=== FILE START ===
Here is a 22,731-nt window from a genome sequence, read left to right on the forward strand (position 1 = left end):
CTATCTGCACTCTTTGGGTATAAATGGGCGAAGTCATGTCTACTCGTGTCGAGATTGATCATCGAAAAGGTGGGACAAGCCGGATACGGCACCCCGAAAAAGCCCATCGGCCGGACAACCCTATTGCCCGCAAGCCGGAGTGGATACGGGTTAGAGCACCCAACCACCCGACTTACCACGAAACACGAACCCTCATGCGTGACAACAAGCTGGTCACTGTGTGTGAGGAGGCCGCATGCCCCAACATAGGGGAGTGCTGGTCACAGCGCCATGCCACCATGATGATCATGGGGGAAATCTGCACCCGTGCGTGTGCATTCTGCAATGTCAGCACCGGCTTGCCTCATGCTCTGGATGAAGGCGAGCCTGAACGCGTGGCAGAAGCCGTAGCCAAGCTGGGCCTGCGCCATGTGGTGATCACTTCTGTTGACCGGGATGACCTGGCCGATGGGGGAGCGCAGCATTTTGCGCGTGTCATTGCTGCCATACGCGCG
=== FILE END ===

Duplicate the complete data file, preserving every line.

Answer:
Here is a 22,731-nt window from a genome sequence, read left to right on the forward strand (position 1 = left end):
CTATCTGCACTCTTTGGGTATAAATGGGCGAAGTCATGTCTACTCGTGTCGAGATTGATCATCGAAAAGGTGGGACAAGCCGGATACGGCACCCCGAAAAAGCCCATCGGCCGGACAACCCTATTGCCCGCAAGCCGGAGTGGATACGGGTTAGAGCACCCAACCACCCGACTTACCACGAAACACGAACCCTCATGCGTGACAACAAGCTGGTCACTGTGTGTGAGGAGGCCGCATGCCCCAACATAGGGGAGTGCTGGTCACAGCGCCATGCCACCATGATGATCATGGGGGAAATCTGCACCCGTGCGTGTGCATTCTGCAATGTCAGCACCGGCTTGCCTCATGCTCTGGATGAAGGCGAGCCTGAACGCGTGGCAGAAGCCGTAGCCAAGCTGGGCCTGCGCCATGTGGTGATCACTTCTGTTGACCGGGATGACCTGGCCGATGGGGGAGCGCAGCATTTTGCGCGTGTCATTGCTGCCATACGCGCG